As frugal as we try to be, my family still wastes too much money eating out. One of my goals is to produce more restaurant-quality meals at home. Above is a cold supper of sliced beef tenderloin, garden tomatoes and mozzarella, green beans in vinaigrette. (Really, it's a plate of leftovers, attractively presented!) What enhances this cold supper's appeal is its chilled plate. I bought a set of these at Goodwill for their looks, but the function has revolutionized my warm weather kitchen! Now I pre-plate cold suppers and stack them in the refrigerator for later in the evening. We have a nice dining experience with all the convenience of eating out--and none of the cost.
What's your secret for turning out restaurant-quality meals in your kitchen? Do you have a tool or trick that raises the bar for dinners at home?
Shannon at Rocks in My Dryer has the entire Works-For-Me-Wednesday lineup--check it out!
Sauces and seasonings make all the difference.
Very pretty and appetizing! What is your dip shown here?
My tricks (because I do the same thing: restaurant quality, i mean, not the chilled plates. How great an idea is that for your region!)
1. Warmed plates. Pop them in the oven or on the stove top while cooking. We live up north. Cold plates are de rigeur : )
2. White oval plates. From restaurant supply.
2. Plating main course at the stove. Generally, 1 protein choice and one green veggie. Starch choices come at dessert. My husband is diabetic also.
3. Interesting condiments (i.e.: pickles, olives, pickled beets, artichokes, sea salt, jam or sauces) in pretty bowls on the table. These are passed, not plated.
4. Salad first. Simple dressing tossed in before serving and no messy bottles on the table: from Leann Ely (flylady) 1 garlic clove pressed into 2 parts vinegar of choice (rice for us) and 1 part oil. (sometimes sesame oil but usually olive)
5. I listed all the things we usually order when eating out. Except for fried items (clams, onion rings) i have learned to make as good or better at home. Rotate those choices.
6. Chopped parsley/herbs/lemon twist sprinkled on top to finish.
Great idea. One thing I do is keep delicious homemade foods in the freezer that can be defrosted quickly in the microwave for a meal. When I don't feel like cooking I can do that and we eat well and save money. We save going out to eat for special occasions. Since we have started doing that we find that we enjoy it better and are more choosy about where we go. Joy
BTW -- really enjoy your blog. I have picked up a lot of good tips.
Good idea but 1 question. Merideth, does this actually fill up your hubby? My husband would not know what happened to his wife if I served a meal that looked so...empty.
I enjoy your blog so much. You give me great ideas. Oh, and I love the find that you got yesterday. It's beautiful. I really do believe God blesses you for being "like a merchant". :-)
Fresh parsley sprinkled on the plate (dried parsley- in a pinch), pretty white dishes, rimming slushie glasses with colored sugar...those are just a few of mine.
Great idea about chilling the plates though- I would have never thought of that!!
Awesome idea, I had never thought about the chilled plates either.
Cloned recipes for foods we would frequently go out for, especially those we can't find overseas to begin with.
From my restaurant days.....parsley of course, a sprinkle of paprika around the edges of a white dish looks dramatic, a squeeze bottle of a sauce (just a typical steak sauce) or even sour cream for a swirl on a soup or a plated main dish, outer leaves of lettuce and cabbage not suitable for a salad still look nice under a cold dish (to hold your green beans and salad for instance).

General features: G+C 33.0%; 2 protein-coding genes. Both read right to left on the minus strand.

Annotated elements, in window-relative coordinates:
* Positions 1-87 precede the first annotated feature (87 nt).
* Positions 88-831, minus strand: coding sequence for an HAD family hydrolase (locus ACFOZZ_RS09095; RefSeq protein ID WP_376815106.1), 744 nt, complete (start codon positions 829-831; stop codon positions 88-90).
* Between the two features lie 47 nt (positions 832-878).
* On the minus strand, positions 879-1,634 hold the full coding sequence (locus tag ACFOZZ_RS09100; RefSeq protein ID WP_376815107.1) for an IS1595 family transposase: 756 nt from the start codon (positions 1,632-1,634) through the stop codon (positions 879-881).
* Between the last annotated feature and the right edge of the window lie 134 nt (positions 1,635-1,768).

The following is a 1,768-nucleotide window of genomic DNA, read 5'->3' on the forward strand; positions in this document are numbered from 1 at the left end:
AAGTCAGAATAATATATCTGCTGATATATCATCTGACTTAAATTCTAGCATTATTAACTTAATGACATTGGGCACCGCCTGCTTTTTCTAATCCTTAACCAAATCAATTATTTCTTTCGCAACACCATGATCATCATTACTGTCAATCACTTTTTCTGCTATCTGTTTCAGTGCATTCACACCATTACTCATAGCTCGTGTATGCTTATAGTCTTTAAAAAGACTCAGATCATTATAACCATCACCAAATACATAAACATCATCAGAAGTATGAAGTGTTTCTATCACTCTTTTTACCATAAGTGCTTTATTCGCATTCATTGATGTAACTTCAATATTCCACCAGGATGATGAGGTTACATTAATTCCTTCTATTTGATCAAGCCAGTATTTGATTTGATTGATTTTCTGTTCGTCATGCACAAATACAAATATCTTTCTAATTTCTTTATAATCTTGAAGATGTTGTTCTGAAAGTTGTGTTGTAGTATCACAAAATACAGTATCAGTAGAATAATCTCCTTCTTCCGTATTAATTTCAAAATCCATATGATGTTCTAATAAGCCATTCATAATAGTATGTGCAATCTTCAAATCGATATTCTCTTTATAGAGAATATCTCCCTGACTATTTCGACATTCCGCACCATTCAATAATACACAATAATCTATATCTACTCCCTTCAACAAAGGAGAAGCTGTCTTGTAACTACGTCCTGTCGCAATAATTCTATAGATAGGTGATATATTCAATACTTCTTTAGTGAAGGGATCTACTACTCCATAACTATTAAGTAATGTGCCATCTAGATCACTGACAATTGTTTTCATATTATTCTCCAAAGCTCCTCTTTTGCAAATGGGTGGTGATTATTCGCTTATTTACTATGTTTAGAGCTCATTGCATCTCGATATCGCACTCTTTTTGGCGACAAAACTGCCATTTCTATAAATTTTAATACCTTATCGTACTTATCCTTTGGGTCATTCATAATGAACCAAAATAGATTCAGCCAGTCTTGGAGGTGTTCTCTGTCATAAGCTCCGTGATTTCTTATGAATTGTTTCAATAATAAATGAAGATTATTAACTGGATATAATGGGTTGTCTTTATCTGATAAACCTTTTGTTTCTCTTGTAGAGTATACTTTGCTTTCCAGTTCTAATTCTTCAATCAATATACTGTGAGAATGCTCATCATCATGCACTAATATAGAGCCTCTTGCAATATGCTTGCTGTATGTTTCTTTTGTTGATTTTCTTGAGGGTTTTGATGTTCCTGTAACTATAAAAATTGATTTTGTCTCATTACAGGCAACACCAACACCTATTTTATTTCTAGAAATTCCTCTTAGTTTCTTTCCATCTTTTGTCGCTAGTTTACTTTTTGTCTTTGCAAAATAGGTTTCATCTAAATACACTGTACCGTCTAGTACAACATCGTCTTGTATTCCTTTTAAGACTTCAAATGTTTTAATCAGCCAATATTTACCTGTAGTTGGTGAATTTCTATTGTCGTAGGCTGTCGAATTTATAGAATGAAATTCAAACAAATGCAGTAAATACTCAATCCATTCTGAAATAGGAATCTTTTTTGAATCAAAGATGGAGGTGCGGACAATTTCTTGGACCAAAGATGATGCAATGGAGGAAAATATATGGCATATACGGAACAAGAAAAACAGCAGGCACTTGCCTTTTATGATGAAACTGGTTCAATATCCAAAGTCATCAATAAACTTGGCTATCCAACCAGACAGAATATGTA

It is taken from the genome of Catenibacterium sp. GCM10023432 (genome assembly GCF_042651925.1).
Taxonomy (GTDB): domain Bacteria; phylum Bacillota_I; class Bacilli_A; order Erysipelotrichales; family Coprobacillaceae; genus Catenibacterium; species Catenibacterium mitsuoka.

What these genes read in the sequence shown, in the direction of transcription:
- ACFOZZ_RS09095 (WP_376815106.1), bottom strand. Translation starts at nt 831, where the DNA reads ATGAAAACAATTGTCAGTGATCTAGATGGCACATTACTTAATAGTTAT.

Smaller ramekins and bakeware to set an individual serving in then placed on the plate, it gives the sense of a larger serving or a specialty. Especially helpful to "fill" a plate up if the plate outsizes the portions.
Ying/yang the main dish (a curry or something with sauce) with the side dish of rice, noodles or couscous.
Bento box cold meals for something your son will get a kick out of...I get a lot of ideas from here:
I dont really aim at restaurant quality meals - they are different from home cooked meals - contain a lot more salt sometimes that people get addicted too. Learning to cook is the key - if you concentrate on five basic meals to start with - maybe a perfect roast chicken with rice and veggies as sides. A pork chop with the same. Keep it simple with good quality ingredients and always plan ahead - make it a priority - sometimes the hardest part.
Good point about the difference between restaurant meals and home-cooked. Perhaps that's why I get so frustrated with my cooking; I can never in good conscience add the amount of butter and salt a restaurant would.
Tracey, are you back in Japan? Thanks for stopping by--I've lost your email.
Anonymous, no that meal would NOT fill my husband up. That was my portion, eaten while he was working late. I gave him the bulk of the sliced tenderloin for lunch, along with tomatoes and green beans. Have to get SOME vegetables in him!
Thanks for all the ideas! I appreciate your comments.
Debbie, that sauce was a dab of homemade buttermilk ranch dressing.
ooooooooo, bento boxes! how cool!
Wow! Another inspiration from Meridith's blog. The kids and I spent a good part of the morning looking at bento box photos -- and planning how to make similar items for our lunches. [The beauty of homeschooling!]
So, some of the things I've learned, courtesy of Like Merchant Ships:
wintergreen alcohol, food presentation, bento boxes, horn buttons, and vinyl tablecloths for shelf liners!
Not to mention improving my attitude about all the house repairs in our future.
I love this.
I love your blog.
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